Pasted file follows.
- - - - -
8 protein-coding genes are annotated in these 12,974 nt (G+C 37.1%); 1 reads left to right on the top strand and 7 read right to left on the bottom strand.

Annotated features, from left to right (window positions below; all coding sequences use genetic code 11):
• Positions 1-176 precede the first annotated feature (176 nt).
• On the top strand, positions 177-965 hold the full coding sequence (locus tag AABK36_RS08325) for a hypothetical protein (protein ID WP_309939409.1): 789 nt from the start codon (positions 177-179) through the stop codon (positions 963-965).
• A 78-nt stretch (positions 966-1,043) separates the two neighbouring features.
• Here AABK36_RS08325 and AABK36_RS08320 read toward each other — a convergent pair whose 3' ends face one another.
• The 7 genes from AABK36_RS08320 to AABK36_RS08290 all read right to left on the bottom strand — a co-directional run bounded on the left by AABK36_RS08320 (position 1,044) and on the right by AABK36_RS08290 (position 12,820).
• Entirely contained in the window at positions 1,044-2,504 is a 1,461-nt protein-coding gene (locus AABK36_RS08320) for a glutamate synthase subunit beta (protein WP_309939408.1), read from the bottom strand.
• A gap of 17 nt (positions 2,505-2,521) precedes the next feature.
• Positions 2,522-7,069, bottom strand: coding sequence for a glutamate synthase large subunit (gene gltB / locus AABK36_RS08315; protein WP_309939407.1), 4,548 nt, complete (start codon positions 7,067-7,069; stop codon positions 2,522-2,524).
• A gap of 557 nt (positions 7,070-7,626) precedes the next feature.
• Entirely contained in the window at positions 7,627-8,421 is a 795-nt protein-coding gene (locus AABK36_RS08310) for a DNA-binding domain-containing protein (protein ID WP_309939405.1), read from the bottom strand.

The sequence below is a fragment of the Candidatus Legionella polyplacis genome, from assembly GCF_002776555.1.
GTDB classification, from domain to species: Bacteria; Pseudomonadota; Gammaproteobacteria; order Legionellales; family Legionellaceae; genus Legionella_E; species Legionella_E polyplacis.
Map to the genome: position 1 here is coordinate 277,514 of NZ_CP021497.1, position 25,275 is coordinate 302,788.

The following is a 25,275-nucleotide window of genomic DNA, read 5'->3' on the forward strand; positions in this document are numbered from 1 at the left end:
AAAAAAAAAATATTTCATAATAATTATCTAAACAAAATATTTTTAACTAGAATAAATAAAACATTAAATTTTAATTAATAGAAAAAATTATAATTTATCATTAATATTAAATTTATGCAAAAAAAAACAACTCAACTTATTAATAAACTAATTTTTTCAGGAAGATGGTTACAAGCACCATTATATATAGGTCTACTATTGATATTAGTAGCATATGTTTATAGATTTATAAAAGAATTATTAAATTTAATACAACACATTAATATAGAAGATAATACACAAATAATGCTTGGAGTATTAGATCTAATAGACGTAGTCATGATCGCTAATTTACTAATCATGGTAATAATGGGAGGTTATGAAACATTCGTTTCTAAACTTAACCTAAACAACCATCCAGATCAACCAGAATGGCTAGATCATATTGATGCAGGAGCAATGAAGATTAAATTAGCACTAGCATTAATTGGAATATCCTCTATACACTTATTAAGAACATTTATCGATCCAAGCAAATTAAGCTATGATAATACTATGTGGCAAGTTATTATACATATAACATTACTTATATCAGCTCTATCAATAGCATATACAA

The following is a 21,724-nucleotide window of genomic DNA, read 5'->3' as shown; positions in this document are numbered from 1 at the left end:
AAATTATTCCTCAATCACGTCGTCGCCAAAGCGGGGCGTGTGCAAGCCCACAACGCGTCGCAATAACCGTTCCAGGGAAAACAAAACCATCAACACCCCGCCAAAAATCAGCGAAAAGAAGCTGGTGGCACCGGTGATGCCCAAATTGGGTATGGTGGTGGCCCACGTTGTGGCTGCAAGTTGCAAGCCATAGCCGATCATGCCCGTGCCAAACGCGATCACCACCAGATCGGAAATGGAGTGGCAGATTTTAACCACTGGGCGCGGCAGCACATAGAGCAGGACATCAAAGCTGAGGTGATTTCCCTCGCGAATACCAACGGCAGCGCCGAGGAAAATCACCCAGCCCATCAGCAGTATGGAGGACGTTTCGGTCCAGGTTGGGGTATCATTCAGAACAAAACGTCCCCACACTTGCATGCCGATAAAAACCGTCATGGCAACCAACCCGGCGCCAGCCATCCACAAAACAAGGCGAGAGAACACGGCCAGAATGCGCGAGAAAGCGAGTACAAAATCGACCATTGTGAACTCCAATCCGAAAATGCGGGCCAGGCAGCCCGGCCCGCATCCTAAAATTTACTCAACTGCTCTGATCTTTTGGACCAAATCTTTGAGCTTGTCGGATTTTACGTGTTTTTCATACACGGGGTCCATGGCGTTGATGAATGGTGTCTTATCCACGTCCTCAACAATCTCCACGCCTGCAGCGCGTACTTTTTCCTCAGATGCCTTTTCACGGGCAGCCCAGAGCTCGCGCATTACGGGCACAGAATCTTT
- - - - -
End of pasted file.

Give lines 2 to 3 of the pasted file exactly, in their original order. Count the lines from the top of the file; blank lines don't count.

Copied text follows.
Annotated features, from left to right (window positions below; all coding sequences use genetic code 11):
• Positions 1-176 precede the first annotated feature (176 nt).